Note to readers: This daily report will be updated throughout each working day of the South Dakota Legislature’s 2021 session that runs through March 29. Updates 8:37 a.m., 9:33 a.m.
SILENCE ON MARIJUANA: What Republican Governor Kristi Noem didn’t talk about Tuesday in her State of State address was significant.
She didn’t spend any time on two of the bigger issues the Legislature faces this session: South Dakota voters’ approval of two marijuana measures and their legalization of Deadwood sports wagering.
South Dakota news reporters didn’t get a chance either to question Noem directly about marijuana or sports wagering, because she didn’t hold a news media briefing after the speech.
Her state Department of Revenue has submitted legislation on Deadwood sports wagering. And Noem talked in her December 8 budget speech about the costs of what she described as “disappointing” results on marijuana.
But there’s nothing legislatively so far from her administration on medical marijuana, which passed 291,754 to 125,488, including majorities in 63 of South Dakota’s 66 counties, or recreational marijuana, which voters supported 225,260 to 190,477, but gained majorities in only 25 counties.
This in the wake of her executive order issued late Friday afternoon, where Noem disclosed she was the force behind the lawsuit attempting to overturn the result of Amendment A that added recreational marijuana use to the South Dakota Constitution and taxes sales at 15%.
A circuit judge that Noem appointed in 2019 has set a January 27 hearing in the case.
MATTER OF TIMING: Whatever Judge Christina Klinger decides, the losing side probably will appeal to the South Dakota Supreme Court.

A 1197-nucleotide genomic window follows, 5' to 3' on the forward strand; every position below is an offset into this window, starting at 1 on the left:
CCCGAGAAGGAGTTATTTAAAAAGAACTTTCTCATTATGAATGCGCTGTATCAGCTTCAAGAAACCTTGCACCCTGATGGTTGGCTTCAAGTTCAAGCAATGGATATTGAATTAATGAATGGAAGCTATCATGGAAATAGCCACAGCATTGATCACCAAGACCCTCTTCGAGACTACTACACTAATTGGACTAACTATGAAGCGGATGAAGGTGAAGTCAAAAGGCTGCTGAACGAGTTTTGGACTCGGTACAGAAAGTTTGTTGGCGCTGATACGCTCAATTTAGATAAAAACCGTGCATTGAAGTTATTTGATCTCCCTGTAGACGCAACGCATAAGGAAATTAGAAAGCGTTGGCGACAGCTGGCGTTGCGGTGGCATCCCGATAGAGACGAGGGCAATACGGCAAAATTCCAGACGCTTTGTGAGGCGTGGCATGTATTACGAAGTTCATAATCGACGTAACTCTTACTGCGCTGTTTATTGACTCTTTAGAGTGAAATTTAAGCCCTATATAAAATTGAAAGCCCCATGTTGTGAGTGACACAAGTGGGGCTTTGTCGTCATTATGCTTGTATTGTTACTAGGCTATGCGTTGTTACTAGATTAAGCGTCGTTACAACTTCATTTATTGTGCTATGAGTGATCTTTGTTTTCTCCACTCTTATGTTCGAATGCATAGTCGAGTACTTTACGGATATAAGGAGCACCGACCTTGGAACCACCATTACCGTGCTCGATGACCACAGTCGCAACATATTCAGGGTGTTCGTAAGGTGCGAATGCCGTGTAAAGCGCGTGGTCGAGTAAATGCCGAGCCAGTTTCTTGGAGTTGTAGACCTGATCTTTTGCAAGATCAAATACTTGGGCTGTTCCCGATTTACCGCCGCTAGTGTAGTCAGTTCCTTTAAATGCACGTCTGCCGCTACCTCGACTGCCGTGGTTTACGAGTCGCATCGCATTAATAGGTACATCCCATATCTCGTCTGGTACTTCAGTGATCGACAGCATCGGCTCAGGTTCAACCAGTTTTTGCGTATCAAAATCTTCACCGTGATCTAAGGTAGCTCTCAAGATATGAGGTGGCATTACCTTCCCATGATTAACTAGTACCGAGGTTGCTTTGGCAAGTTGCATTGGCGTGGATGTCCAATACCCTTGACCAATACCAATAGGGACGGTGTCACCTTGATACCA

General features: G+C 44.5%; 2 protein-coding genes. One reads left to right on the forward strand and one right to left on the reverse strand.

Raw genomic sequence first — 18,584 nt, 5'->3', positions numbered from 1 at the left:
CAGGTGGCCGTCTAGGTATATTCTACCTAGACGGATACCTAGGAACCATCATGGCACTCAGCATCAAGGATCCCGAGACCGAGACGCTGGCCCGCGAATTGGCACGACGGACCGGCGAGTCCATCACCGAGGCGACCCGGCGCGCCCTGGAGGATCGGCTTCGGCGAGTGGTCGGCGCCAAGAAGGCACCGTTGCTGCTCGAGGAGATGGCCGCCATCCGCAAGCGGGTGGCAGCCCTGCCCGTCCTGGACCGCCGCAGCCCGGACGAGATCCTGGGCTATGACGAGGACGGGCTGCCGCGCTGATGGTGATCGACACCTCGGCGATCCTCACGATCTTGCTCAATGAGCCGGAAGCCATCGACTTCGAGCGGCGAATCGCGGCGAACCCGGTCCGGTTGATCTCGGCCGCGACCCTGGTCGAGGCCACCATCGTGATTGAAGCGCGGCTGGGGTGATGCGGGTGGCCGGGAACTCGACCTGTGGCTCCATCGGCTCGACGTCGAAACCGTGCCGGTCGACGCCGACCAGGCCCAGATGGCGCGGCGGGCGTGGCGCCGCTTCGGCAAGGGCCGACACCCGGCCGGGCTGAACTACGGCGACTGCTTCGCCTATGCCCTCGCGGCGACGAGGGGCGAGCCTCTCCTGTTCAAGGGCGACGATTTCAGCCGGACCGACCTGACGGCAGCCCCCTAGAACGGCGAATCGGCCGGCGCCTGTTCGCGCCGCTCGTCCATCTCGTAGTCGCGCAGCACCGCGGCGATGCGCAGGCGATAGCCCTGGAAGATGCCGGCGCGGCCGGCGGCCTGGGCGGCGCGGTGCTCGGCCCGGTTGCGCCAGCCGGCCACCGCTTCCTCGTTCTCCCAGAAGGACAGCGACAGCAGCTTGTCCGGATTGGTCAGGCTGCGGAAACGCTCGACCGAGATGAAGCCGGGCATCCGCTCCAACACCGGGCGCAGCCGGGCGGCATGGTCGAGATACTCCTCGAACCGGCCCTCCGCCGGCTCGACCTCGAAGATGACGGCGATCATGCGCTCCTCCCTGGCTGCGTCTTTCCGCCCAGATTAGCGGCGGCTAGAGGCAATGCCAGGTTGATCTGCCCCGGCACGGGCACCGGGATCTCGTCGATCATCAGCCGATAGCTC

Given the high court’s standard timelines, the five justices — new chief Steven Jensen, Janine Kern, Mark Salter, Patricia DeVaney and Scott Myren — likely won’t have the case ultimately decided until after the Legislature’s final day of session March 29.
The constitutional amendment meanwhile set a deadline of April 1, 2022, for the state Department of Revenue to have rules in place. That means the Legislature must adopt laws in the 2021 session or hold a special session later this year after a Supreme Court decision, because the 2022 session would be too late for subsequent rule-making to meet the deadline.
The Legislature traditionally has held a special session each decade in the first odd-numbered year to redraw legislative districts to reflect U.S. Census results. That could be a fallback on marijuana.
COVID-19 RULES: The committees on legislative procedure meet this morning on proposed rule changes for the 2021 session for the Senate and the House, as well as proposed changes to the Legislature’s joint rules. Look for updates here later today.
The Senate approach expects senators will wear masks and all non-senators shall wear masks. The House approach encourages mask use.
The recommendations will go to roll-call votes in coming days by the full Senate and full House.
8:37 a.m. update — The Senate Legislative Procedure Committee unanimously approved its four proposed rules. Two of the new rules deal with COVID-19.